Where a homebuyer’s inspection of a property put them on notice that there were potential water issues in the garage before closing, the buyer could not later sustain a claim for fraud.
In Fulmer v. Follis, No. W2017-02469-COA-R3-CV (Tenn. Ct. App. Dec. 20, 2018), plaintiffs had previously purchased a home from defendants. On their disclosure forms, defendants had stated that they knew of no drainage issues, and that heavy rain had caused water to come into the garage one time, but that the issue had been repaired. While under contract but before closing, plaintiffs had a home inspection done, which noted “possible rainwater intrusion at the east wall in the garage,” grading issues that might cause drainage problems outside the garage, and a 1×8 board that had been installed for “some unknown reason” on the base of the east garage wall. After the inspection, plaintiffs and defendants continued to communicate through their realtors, with defendants sending pictures after a rain to show that no water had come into the garage, and plaintiffs asking about seeing behind the board. Defendants told plaintiffs that the board was intended to cover an area where they “did not like how the drywall and the garage floor came together” and was “purely cosmetic.” Plaintiffs ultimately did not do any further inspection and closed on the property, but did negotiate for defendants to pay $1,500 more in closing costs “due to the possible rainwater intrusion and grading issue.”
Two days after plaintiffs bought and took possession of the property, water leaked into the garage through the east wall. Subsequent inspection and removal of the board revealed that “the wall had been exposed to moisture over an extensive period of time,” and plaintiffs spent over $13,000 repairing the wall. Plaintiffs filed this suit against defendant sellers for intentional misrepresentation, fraudulent inducement and fraudulent concealment. The trial court ruled in plaintiffs’ favor, but the Court of Appeals reversed, holding that plaintiffs could not have reasonably relied upon the representations made by defendants regarding the condition of the wall.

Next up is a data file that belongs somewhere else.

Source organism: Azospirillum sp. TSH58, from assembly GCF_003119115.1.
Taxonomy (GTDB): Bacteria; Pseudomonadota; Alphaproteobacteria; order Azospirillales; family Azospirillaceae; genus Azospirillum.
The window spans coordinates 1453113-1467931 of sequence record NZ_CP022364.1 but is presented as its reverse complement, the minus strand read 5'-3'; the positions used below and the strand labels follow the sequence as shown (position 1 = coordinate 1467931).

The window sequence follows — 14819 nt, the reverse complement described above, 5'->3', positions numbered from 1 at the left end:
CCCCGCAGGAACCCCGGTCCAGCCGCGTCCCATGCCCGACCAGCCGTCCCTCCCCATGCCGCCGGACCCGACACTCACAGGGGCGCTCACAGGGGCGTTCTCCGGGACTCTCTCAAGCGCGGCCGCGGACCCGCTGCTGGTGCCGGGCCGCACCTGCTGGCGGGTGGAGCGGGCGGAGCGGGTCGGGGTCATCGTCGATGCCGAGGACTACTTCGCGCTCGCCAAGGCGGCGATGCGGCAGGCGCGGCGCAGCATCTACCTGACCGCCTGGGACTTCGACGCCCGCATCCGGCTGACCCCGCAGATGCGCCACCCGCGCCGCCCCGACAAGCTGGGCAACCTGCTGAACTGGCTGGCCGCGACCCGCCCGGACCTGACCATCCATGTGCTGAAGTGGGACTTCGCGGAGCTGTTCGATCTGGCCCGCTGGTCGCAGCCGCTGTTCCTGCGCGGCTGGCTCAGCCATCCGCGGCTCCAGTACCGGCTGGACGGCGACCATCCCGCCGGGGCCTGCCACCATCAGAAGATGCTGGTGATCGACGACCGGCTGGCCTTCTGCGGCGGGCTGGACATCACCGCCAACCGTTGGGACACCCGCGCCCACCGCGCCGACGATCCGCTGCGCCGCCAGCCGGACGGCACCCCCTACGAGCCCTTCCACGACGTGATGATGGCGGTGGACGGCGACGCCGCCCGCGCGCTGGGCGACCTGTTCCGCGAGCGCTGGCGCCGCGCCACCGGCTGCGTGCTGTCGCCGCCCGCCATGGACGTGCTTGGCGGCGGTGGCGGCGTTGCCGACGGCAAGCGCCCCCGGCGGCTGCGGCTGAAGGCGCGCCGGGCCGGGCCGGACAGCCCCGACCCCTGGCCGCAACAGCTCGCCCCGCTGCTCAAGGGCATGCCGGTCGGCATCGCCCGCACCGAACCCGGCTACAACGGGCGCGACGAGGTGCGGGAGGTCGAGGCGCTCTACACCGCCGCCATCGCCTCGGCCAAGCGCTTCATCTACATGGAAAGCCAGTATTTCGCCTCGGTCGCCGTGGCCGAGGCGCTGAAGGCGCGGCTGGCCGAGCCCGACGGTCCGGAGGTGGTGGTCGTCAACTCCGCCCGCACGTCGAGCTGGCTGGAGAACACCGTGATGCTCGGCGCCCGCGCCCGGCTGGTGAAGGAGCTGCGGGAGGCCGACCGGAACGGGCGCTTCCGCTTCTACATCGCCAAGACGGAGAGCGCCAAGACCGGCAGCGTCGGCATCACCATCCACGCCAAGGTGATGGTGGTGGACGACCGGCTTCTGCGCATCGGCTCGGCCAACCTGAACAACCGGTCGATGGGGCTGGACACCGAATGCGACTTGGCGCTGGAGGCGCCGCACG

One of the elements in an intentional misrepresentation, or fraud, claim is that plaintiffs must have “reasonably relied on the misrepresented material fact.” Since the Court of Appeals accepted the trial court’s determination that the sellers did misrepresent the condition of the wall and the reason for the board, the issue was whether plaintiffs’ reliance on these representations was reasonable, with the Court finding that it was not.
The Court pointed out that plaintiff purchasers were put on notice by the inspection report that there was a “possible water intrusion on the east wall,” that there were grading issues in the same area, and that there was a board on the wall “for an unknown reason.” The inspection “warned in all capital letters that ‘all items noted should be further investigated by the appropriate professionals in their field of expertise and repairs made as needed.’” Plaintiffs, however, did not perform any additional inspections or hire additional experts before closing. The Court ruled:
Therefore, Purchasers did not reasonably rely on Sellers’ misrepresentations and concealment, as they could have discovered the fraud through ordinary diligence… Moreover, Purchasers were on notice of a problem with the house, as evidenced by the inspection report and their counter-offer for an additional $1,500 towards closing costs, further showing their reliance on Sellers’ misrepresentations was unreasonable.
Because the Court held that plaintiffs could not prove reasonable reliance, the verdict for plaintiffs was reversed.
This case illustrates the pitfall of many fraud cases—the inability to prove reasonable reliance on the alleged misrepresentation. Lawyers pursuing misrepresentation cases should keep this element in mind while drafting complaints, preparing cases, and selecting which cases to take on.